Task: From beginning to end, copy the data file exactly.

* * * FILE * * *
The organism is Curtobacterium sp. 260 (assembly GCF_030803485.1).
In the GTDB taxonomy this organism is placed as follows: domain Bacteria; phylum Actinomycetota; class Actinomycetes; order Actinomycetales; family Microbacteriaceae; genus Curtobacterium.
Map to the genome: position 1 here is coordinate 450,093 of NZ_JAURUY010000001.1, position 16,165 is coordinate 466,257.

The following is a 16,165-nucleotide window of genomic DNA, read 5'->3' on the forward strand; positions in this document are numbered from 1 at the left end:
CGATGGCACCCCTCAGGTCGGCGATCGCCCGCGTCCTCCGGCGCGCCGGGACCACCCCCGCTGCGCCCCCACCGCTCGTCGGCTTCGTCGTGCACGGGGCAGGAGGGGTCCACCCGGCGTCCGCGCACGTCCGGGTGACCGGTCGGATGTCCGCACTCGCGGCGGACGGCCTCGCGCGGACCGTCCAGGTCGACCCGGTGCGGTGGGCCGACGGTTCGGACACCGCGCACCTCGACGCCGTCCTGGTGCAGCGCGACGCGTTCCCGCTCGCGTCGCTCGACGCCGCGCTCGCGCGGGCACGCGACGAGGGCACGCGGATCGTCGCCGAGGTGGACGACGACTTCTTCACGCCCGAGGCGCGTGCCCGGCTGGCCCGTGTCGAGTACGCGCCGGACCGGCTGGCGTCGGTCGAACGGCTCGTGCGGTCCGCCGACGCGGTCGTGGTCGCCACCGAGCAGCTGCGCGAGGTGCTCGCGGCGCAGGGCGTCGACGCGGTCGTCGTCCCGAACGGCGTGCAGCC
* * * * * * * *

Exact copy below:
The organism is Curtobacterium sp. 260 (assembly GCF_030803485.1).
In the GTDB taxonomy this organism is placed as follows: domain Bacteria; phylum Actinomycetota; class Actinomycetes; order Actinomycetales; family Microbacteriaceae; genus Curtobacterium.
Map to the genome: position 1 here is coordinate 450,093 of NZ_JAURUY010000001.1, position 16,165 is coordinate 466,257.

The following is a 16,165-nucleotide window of genomic DNA, read 5'->3' on the forward strand; positions in this document are numbered from 1 at the left end:
CGATGGCACCCCTCAGGTCGGCGATCGCCCGCGTCCTCCGGCGCGCCGGGACCACCCCCGCTGCGCCCCCACCGCTCGTCGGCTTCGTCGTGCACGGGGCAGGAGGGGTCCACCCGGCGTCCGCGCACGTCCGGGTGACCGGTCGGATGTCCGCACTCGCGGCGGACGGCCTCGCGCGGACCGTCCAGGTCGACCCGGTGCGGTGGGCCGACGGTTCGGACACCGCGCACCTCGACGCCGTCCTGGTGCAGCGCGACGCGTTCCCGCTCGCGTCGCTCGACGCCGCGCTCGCGCGGGCACGCGACGAGGGCACGCGGATCGTCGCCGAGGTGGACGACGACTTCTTCACGCCCGAGGCGCGTGCCCGGCTGGCCCGTGTCGAGTACGCGCCGGACCGGCTGGCGTCGGTCGAACGGCTCGTGCGGTCCGCCGACGCGGTCGTGGTCGCCACCGAGCAGCTGCGCGAGGTGCTCGCGGCGCAGGGCGTCGACGCGGTCGTCGTCCCGAACGGCGTGCAGCC